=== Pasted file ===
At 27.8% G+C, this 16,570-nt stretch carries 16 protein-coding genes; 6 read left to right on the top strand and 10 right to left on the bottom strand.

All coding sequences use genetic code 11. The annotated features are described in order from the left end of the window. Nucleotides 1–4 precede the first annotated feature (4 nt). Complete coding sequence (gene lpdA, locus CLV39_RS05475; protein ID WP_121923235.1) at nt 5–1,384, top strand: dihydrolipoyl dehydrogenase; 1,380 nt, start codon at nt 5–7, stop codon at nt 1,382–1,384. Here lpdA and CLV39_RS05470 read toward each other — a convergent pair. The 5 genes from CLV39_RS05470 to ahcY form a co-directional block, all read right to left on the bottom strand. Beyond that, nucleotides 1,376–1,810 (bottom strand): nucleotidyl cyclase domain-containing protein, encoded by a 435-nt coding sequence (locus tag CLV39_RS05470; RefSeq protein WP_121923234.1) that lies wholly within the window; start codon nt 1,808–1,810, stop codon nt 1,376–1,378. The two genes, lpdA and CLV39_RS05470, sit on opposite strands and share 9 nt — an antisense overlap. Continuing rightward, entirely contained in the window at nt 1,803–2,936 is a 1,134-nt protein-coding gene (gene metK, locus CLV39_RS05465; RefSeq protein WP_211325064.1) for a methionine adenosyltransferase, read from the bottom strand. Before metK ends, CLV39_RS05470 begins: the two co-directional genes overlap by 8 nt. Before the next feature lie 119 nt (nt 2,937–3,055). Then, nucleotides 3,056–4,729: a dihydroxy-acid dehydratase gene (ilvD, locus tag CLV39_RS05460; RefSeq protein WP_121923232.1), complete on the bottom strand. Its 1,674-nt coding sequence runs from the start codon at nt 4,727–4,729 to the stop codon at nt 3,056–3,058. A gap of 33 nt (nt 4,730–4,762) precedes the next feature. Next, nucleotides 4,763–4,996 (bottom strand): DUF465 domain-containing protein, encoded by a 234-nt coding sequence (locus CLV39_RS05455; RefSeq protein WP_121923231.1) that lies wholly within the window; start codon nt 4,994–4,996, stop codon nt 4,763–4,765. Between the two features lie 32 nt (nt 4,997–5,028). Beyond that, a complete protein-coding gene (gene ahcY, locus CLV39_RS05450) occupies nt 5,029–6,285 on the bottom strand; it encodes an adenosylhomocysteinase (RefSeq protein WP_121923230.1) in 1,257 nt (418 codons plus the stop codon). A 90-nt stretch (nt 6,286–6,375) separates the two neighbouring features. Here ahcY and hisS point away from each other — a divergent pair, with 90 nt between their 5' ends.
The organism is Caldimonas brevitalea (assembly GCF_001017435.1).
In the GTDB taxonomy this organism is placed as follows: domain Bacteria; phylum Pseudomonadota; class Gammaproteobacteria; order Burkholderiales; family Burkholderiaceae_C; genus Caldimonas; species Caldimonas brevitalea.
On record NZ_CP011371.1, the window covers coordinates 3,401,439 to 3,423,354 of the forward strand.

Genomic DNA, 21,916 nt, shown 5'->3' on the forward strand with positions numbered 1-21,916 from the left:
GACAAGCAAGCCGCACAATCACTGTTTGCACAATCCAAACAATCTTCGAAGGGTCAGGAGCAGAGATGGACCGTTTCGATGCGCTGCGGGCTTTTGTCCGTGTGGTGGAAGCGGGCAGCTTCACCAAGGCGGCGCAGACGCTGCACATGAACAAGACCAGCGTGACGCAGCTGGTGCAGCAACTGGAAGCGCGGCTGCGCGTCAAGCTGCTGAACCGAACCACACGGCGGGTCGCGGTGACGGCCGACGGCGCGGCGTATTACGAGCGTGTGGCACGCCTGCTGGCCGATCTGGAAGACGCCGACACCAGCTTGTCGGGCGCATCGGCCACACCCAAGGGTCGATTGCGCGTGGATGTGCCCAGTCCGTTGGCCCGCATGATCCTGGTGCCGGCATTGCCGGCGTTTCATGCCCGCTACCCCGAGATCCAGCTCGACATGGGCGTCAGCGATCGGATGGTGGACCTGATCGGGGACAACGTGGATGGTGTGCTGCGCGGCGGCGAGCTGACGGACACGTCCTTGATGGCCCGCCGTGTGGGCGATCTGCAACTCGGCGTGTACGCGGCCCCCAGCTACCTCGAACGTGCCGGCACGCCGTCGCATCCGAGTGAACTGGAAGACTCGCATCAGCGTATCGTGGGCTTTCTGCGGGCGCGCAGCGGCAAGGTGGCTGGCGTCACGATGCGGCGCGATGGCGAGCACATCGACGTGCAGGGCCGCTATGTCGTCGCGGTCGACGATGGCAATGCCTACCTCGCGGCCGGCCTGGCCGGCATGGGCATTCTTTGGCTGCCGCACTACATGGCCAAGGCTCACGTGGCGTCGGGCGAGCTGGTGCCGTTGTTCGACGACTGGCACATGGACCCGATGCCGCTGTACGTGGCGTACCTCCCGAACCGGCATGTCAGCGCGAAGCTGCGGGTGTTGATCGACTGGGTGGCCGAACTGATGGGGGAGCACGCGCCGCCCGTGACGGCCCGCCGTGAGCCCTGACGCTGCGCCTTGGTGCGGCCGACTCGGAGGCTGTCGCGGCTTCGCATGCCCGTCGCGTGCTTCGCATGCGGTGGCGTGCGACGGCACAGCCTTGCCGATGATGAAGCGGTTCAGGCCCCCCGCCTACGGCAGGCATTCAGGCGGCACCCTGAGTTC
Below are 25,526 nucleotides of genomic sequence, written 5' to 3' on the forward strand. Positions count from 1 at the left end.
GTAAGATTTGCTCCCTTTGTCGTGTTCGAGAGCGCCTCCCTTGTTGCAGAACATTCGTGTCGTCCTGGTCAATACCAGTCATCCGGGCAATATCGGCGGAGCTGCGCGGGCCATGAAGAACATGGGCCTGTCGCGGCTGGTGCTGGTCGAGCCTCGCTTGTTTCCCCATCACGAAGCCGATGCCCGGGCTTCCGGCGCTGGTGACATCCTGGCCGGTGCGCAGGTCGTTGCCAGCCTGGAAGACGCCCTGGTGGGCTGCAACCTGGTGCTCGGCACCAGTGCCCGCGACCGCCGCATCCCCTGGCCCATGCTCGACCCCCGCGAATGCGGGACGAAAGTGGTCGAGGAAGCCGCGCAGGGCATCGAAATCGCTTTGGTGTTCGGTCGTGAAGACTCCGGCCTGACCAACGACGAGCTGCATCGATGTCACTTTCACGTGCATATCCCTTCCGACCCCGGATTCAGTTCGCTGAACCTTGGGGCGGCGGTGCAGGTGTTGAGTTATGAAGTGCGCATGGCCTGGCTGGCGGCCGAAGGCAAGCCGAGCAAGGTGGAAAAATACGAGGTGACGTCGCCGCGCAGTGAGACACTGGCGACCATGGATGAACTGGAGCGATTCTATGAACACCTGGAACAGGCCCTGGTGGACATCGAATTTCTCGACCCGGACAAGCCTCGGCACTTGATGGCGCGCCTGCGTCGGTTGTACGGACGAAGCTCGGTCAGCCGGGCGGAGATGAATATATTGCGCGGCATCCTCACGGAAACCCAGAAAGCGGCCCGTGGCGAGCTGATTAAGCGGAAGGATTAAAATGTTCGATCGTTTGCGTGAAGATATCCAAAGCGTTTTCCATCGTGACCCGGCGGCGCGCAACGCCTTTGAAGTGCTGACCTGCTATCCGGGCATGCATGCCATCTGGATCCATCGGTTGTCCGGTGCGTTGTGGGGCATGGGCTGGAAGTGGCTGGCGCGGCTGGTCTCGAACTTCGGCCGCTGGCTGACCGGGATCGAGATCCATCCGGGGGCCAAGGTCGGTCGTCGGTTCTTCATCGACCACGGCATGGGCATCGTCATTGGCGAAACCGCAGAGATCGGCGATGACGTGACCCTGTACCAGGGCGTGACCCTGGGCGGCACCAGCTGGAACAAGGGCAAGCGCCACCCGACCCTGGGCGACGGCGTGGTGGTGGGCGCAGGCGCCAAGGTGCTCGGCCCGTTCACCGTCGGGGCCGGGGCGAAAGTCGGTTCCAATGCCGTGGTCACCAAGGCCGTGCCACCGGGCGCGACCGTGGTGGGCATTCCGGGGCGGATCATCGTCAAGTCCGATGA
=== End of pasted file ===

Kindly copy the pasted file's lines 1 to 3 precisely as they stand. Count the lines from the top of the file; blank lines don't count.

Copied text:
At 27.8% G+C, this 16,570-nt stretch carries 16 protein-coding genes; 6 read left to right on the top strand and 10 right to left on the bottom strand.

All coding sequences use genetic code 11. The annotated features are described in order from the left end of the window. Nucleotides 1–4 precede the first annotated feature (4 nt). Complete coding sequence (gene lpdA, locus CLV39_RS05475; protein ID WP_121923235.1) at nt 5–1,384, top strand: dihydrolipoyl dehydrogenase; 1,380 nt, start codon at nt 5–7, stop codon at nt 1,382–1,384. Here lpdA and CLV39_RS05470 read toward each other — a convergent pair. The 5 genes from CLV39_RS05470 to ahcY form a co-directional block, all read right to left on the bottom strand. Beyond that, nucleotides 1,376–1,810 (bottom strand): nucleotidyl cyclase domain-containing protein, encoded by a 435-nt coding sequence (locus tag CLV39_RS05470; RefSeq protein WP_121923234.1) that lies wholly within the window; start codon nt 1,808–1,810, stop codon nt 1,376–1,378. The two genes, lpdA and CLV39_RS05470, sit on opposite strands and share 9 nt — an antisense overlap. Continuing rightward, entirely contained in the window at nt 1,803–2,936 is a 1,134-nt protein-coding gene (gene metK, locus CLV39_RS05465; RefSeq protein WP_211325064.1) for a methionine adenosyltransferase, read from the bottom strand. Before metK ends, CLV39_RS05470 begins: the two co-directional genes overlap by 8 nt. Before the next feature lie 119 nt (nt 2,937–3,055). Then, nucleotides 3,056–4,729: a dihydroxy-acid dehydratase gene (ilvD, locus tag CLV39_RS05460; RefSeq protein WP_121923232.1), complete on the bottom strand. Its 1,674-nt coding sequence runs from the start codon at nt 4,727–4,729 to the stop codon at nt 3,056–3,058. A gap of 33 nt (nt 4,730–4,762) precedes the next feature. Next, nucleotides 4,763–4,996 (bottom strand): DUF465 domain-containing protein, encoded by a 234-nt coding sequence (locus CLV39_RS05455; RefSeq protein WP_121923231.1) that lies wholly within the window; start codon nt 4,994–4,996, stop codon nt 4,763–4,765. Between the two features lie 32 nt (nt 4,997–5,028). Beyond that, a complete protein-coding gene (gene ahcY, locus CLV39_RS05450) occupies nt 5,029–6,285 on the bottom strand; it encodes an adenosylhomocysteinase (RefSeq protein WP_121923230.1) in 1,257 nt (418 codons plus the stop codon). A 90-nt stretch (nt 6,286–6,375) separates the two neighbouring features. Here ahcY and hisS point away from each other — a divergent pair, with 90 nt between their 5' ends.
The organism is Caldimonas brevitalea (assembly GCF_001017435.1).